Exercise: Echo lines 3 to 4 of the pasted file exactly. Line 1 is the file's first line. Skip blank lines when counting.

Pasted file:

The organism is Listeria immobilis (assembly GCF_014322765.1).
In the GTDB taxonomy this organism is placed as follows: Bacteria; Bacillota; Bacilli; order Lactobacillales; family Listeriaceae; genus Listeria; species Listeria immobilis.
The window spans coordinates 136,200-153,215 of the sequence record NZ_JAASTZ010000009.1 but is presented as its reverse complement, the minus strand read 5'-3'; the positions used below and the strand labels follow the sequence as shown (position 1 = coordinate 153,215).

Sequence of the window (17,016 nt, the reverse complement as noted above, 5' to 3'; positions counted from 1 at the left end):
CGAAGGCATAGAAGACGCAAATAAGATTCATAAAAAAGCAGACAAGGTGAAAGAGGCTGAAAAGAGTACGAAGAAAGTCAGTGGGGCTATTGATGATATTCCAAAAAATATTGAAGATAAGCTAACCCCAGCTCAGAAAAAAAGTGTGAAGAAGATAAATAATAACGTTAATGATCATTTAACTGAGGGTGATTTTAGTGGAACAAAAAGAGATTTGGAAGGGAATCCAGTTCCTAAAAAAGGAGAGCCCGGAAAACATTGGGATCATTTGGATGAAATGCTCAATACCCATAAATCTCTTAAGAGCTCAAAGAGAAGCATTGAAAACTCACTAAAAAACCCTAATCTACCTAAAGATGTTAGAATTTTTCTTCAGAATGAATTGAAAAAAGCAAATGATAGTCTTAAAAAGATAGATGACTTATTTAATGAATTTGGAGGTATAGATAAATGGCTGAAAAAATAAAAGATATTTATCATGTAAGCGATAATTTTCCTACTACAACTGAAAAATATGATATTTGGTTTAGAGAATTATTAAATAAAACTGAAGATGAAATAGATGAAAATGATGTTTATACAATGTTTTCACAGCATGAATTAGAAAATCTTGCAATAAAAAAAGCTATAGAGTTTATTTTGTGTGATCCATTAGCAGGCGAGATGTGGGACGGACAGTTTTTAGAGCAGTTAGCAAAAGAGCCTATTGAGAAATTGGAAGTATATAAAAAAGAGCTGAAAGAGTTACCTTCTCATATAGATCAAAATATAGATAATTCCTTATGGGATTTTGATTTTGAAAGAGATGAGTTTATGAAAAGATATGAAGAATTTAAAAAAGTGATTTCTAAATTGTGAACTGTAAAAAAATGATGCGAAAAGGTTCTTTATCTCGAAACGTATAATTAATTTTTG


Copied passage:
The window spans coordinates 136,200-153,215 of the sequence record NZ_JAASTZ010000009.1 but is presented as its reverse complement, the minus strand read 5'-3'; the positions used below and the strand labels follow the sequence as shown (position 1 = coordinate 153,215).

Sequence of the window (17,016 nt, the reverse complement as noted above, 5' to 3'; positions counted from 1 at the left end):